karahunj1Karahunj (Zorats Karer) is an ancient site in southern Armenia that contains more than 230 large stones, some 37 still standing, arranged in a fashion that has suggested to many observers that it was used for archaeoastronomy.  But defining how it was used has remained elusive.  Complicating the situation, Karahunj is located near a complex of ancient graves; we do not know who built it; it is difficult to ascertain exactly when the stones were set up; and some 85 of them have holes drilled through them that researchers have suggested might be used for sighting celestial objects, but other researchers think this unlikely because they would have been too imprecise.1

Nonetheless, there is a rather simple explanation of the stones of Karahunj.  But to grasp it, one must become aware of the compelling new evidence for and reinterpretation of Continue reading »

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Inquiring of the Dao at the Cave of Paradise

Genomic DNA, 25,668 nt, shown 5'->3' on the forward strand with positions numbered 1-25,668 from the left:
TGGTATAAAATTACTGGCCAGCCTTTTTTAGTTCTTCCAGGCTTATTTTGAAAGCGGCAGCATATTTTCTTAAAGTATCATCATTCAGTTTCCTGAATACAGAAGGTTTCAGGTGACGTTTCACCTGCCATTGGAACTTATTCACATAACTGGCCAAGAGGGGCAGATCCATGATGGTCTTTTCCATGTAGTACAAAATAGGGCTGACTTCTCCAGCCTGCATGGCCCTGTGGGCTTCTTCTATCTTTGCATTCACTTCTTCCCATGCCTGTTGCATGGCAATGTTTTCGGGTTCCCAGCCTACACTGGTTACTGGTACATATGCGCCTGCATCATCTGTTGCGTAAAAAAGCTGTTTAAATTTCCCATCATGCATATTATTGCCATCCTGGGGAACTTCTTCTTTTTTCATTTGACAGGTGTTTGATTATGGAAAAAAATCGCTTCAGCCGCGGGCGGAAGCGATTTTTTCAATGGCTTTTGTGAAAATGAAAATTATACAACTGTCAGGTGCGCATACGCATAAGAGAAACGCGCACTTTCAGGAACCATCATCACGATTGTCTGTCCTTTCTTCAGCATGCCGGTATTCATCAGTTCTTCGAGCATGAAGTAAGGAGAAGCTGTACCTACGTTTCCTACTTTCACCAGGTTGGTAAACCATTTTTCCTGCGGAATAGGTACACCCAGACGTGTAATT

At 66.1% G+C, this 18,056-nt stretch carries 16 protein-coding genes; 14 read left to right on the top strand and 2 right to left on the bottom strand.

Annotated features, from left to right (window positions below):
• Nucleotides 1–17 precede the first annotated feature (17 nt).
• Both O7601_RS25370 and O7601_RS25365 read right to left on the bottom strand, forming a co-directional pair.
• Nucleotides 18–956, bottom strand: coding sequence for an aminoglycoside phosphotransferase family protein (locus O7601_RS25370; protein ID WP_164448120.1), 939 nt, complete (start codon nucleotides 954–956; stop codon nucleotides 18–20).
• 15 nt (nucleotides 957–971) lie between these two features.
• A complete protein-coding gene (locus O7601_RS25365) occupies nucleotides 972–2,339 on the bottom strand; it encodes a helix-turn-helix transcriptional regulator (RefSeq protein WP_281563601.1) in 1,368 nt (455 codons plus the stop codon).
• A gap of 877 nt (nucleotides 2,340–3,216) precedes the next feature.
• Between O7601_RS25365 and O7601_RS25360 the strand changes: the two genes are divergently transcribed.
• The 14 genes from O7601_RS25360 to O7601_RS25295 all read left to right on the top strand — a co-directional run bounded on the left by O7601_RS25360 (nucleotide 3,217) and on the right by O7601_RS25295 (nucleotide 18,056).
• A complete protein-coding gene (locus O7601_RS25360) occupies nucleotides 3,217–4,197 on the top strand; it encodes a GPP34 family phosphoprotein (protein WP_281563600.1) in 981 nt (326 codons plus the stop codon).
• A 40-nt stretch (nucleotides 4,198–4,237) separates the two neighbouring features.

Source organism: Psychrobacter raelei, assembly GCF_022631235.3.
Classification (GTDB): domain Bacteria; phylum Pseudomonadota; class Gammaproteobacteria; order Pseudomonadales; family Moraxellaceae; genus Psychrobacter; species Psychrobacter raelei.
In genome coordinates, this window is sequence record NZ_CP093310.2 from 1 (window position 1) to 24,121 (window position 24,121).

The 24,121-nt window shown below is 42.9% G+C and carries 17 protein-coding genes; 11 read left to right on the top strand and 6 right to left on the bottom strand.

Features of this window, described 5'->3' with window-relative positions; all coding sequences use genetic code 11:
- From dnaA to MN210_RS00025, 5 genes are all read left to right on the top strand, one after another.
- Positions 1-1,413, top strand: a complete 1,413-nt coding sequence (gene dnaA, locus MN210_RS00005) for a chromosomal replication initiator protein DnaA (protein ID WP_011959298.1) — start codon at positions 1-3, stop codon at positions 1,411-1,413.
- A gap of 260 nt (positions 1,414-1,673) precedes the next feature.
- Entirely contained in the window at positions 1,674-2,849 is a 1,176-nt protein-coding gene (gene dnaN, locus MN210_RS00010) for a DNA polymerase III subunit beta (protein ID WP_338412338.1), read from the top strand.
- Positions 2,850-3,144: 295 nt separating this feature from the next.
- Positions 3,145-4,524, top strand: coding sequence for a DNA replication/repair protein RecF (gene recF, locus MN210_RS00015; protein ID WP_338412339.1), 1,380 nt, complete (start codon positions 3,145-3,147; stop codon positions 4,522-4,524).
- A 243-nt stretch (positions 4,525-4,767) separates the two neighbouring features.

What caused ancient China’s gigantic floods?  Who was the real Yellow Emperor?  Who was Archer Yi, what was his vermilion bow, how did he target and shoot down nine of ten suns, and why were there ten suns in the first place?

We now know the answers to these and other questions about ancient China.  These answers can lead us to a new understanding of Chinese history, of the worldwide Bronze Age catastrophes, and of the history of climate change.

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